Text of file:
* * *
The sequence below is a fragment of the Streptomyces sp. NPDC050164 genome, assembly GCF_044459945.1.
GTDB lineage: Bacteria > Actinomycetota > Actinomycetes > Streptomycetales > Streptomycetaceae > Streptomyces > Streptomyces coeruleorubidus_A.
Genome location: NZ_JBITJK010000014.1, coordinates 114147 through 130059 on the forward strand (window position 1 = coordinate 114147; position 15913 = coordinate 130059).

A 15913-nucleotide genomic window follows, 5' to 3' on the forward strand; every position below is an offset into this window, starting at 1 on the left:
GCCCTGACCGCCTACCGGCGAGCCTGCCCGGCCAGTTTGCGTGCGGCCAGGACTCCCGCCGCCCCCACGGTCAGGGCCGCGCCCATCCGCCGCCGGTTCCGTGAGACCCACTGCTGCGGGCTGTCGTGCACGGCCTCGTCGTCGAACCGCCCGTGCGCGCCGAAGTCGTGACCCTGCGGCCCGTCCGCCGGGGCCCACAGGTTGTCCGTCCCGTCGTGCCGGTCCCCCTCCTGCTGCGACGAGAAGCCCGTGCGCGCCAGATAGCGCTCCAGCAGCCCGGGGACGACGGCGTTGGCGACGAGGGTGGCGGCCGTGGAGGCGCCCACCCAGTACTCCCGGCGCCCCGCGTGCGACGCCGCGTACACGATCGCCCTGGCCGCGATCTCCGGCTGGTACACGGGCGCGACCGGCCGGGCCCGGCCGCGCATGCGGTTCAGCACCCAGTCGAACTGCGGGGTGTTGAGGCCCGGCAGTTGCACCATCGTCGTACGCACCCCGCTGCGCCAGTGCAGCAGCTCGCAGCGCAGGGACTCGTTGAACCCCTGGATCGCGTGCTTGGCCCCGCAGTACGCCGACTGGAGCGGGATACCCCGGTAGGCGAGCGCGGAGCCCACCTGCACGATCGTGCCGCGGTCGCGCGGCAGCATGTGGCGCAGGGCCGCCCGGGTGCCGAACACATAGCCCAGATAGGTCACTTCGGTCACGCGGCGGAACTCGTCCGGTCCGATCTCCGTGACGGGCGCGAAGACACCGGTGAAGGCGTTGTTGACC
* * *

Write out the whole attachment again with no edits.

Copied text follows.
The sequence below is a fragment of the Streptomyces sp. NPDC050164 genome, assembly GCF_044459945.1.
GTDB lineage: Bacteria > Actinomycetota > Actinomycetes > Streptomycetales > Streptomycetaceae > Streptomyces > Streptomyces coeruleorubidus_A.
Genome location: NZ_JBITJK010000014.1, coordinates 114147 through 130059 on the forward strand (window position 1 = coordinate 114147; position 15913 = coordinate 130059).

A 15913-nucleotide genomic window follows, 5' to 3' on the forward strand; every position below is an offset into this window, starting at 1 on the left:
GCCCTGACCGCCTACCGGCGAGCCTGCCCGGCCAGTTTGCGTGCGGCCAGGACTCCCGCCGCCCCCACGGTCAGGGCCGCGCCCATCCGCCGCCGGTTCCGTGAGACCCACTGCTGCGGGCTGTCGTGCACGGCCTCGTCGTCGAACCGCCCGTGCGCGCCGAAGTCGTGACCCTGCGGCCCGTCCGCCGGGGCCCACAGGTTGTCCGTCCCGTCGTGCCGGTCCCCCTCCTGCTGCGACGAGAAGCCCGTGCGCGCCAGATAGCGCTCCAGCAGCCCGGGGACGACGGCGTTGGCGACGAGGGTGGCGGCCGTGGAGGCGCCCACCCAGTACTCCCGGCGCCCCGCGTGCGACGCCGCGTACACGATCGCCCTGGCCGCGATCTCCGGCTGGTACACGGGCGCGACCGGCCGGGCCCGGCCGCGCATGCGGTTCAGCACCCAGTCGAACTGCGGGGTGTTGAGGCCCGGCAGTTGCACCATCGTCGTACGCACCCCGCTGCGCCAGTGCAGCAGCTCGCAGCGCAGGGACTCGTTGAACCCCTGGATCGCGTGCTTGGCCCCGCAGTACGCCGACTGGAGCGGGATACCCCGGTAGGCGAGCGCGGAGCCCACCTGCACGATCGTGCCGCGGTCGCGCGGCAGCATGTGGCGCAGGGCCGCCCGGGTGCCGAACACATAGCCCAGATAGGTCACTTCGGTCACGCGGCGGAACTCGTCCGGTCCGATCTCCGTGACGGGCGCGAAGACACCGGTGAAGGCGTTGTTGACC